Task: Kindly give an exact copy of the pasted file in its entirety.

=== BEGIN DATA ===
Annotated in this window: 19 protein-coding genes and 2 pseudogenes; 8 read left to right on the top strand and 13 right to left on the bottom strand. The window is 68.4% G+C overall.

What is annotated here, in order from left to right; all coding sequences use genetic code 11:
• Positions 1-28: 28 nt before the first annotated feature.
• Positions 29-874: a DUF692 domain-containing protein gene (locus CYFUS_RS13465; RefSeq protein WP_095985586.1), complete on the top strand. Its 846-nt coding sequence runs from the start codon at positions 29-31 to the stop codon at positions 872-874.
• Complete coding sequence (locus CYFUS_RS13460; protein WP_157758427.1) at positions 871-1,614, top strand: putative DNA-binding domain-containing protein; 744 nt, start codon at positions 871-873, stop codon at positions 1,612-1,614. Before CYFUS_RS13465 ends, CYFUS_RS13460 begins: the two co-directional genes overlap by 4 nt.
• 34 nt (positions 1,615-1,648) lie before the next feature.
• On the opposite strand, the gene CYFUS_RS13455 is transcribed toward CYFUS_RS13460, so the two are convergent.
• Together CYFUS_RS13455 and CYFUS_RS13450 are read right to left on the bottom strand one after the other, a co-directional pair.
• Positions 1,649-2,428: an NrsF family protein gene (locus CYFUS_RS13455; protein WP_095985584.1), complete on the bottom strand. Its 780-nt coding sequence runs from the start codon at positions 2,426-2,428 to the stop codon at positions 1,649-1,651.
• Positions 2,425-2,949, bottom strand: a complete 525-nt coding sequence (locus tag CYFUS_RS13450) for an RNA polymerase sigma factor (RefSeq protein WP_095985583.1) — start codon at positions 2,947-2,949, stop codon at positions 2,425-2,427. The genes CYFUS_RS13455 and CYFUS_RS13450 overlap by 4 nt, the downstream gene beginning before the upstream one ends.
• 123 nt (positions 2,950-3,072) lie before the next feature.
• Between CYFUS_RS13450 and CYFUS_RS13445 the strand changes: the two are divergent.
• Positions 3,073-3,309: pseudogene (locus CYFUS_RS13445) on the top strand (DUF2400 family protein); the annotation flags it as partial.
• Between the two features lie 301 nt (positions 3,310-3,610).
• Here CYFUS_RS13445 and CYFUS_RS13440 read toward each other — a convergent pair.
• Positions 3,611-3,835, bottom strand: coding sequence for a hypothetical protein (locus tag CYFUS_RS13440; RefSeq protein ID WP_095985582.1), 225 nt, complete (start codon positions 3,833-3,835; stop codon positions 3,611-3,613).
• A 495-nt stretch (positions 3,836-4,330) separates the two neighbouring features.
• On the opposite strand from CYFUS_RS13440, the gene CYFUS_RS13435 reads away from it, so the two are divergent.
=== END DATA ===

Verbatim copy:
Annotated in this window: 19 protein-coding genes and 2 pseudogenes; 8 read left to right on the top strand and 13 right to left on the bottom strand. The window is 68.4% G+C overall.

What is annotated here, in order from left to right; all coding sequences use genetic code 11:
• Positions 1-28: 28 nt before the first annotated feature.
• Positions 29-874: a DUF692 domain-containing protein gene (locus CYFUS_RS13465; RefSeq protein WP_095985586.1), complete on the top strand. Its 846-nt coding sequence runs from the start codon at positions 29-31 to the stop codon at positions 872-874.
• Complete coding sequence (locus CYFUS_RS13460; protein WP_157758427.1) at positions 871-1,614, top strand: putative DNA-binding domain-containing protein; 744 nt, start codon at positions 871-873, stop codon at positions 1,612-1,614. Before CYFUS_RS13465 ends, CYFUS_RS13460 begins: the two co-directional genes overlap by 4 nt.
• 34 nt (positions 1,615-1,648) lie before the next feature.
• On the opposite strand, the gene CYFUS_RS13455 is transcribed toward CYFUS_RS13460, so the two are convergent.
• Together CYFUS_RS13455 and CYFUS_RS13450 are read right to left on the bottom strand one after the other, a co-directional pair.
• Positions 1,649-2,428: an NrsF family protein gene (locus CYFUS_RS13455; protein WP_095985584.1), complete on the bottom strand. Its 780-nt coding sequence runs from the start codon at positions 2,426-2,428 to the stop codon at positions 1,649-1,651.
• Positions 2,425-2,949, bottom strand: a complete 525-nt coding sequence (locus tag CYFUS_RS13450) for an RNA polymerase sigma factor (RefSeq protein WP_095985583.1) — start codon at positions 2,947-2,949, stop codon at positions 2,425-2,427. The genes CYFUS_RS13455 and CYFUS_RS13450 overlap by 4 nt, the downstream gene beginning before the upstream one ends.
• 123 nt (positions 2,950-3,072) lie before the next feature.
• Between CYFUS_RS13450 and CYFUS_RS13445 the strand changes: the two are divergent.
• Positions 3,073-3,309: pseudogene (locus CYFUS_RS13445) on the top strand (DUF2400 family protein); the annotation flags it as partial.
• Between the two features lie 301 nt (positions 3,310-3,610).
• Here CYFUS_RS13445 and CYFUS_RS13440 read toward each other — a convergent pair.
• Positions 3,611-3,835, bottom strand: coding sequence for a hypothetical protein (locus tag CYFUS_RS13440; RefSeq protein ID WP_095985582.1), 225 nt, complete (start codon positions 3,833-3,835; stop codon positions 3,611-3,613).
• A 495-nt stretch (positions 3,836-4,330) separates the two neighbouring features.
• On the opposite strand from CYFUS_RS13440, the gene CYFUS_RS13435 reads away from it, so the two are divergent.